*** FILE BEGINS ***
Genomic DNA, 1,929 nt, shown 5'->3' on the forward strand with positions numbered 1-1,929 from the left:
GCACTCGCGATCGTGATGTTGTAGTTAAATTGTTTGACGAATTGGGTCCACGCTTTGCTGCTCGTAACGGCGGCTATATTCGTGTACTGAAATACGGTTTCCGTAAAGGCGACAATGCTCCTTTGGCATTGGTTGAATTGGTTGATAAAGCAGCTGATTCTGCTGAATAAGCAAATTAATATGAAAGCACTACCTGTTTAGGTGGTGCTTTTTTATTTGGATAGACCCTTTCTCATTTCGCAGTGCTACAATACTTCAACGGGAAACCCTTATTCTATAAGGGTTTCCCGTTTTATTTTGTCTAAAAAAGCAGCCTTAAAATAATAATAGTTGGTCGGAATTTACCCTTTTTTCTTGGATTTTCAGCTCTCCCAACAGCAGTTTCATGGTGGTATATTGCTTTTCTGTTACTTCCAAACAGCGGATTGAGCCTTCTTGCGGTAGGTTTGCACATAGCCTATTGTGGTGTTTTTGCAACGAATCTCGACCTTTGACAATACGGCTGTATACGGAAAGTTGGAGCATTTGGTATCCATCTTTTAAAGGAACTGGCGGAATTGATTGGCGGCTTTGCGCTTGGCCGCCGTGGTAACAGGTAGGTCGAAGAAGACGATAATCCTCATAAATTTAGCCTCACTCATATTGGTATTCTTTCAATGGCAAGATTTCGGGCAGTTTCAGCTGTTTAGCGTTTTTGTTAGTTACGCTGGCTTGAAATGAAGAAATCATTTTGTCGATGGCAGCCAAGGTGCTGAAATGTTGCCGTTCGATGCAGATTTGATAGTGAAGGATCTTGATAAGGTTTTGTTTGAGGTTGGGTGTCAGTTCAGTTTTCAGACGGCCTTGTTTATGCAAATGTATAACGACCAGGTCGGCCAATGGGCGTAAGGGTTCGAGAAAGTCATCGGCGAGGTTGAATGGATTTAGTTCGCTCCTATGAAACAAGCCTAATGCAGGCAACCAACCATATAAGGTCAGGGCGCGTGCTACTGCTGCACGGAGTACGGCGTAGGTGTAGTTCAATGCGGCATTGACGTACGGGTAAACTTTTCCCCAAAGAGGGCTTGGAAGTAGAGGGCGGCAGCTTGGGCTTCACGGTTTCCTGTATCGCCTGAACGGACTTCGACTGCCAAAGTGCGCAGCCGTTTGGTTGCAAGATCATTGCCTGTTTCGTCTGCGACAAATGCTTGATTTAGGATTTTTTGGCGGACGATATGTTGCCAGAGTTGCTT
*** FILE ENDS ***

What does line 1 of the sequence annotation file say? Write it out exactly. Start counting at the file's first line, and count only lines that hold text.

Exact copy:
Genomic DNA, 1,929 nt, shown 5'->3' on the forward strand with positions numbered 1-1,929 from the left: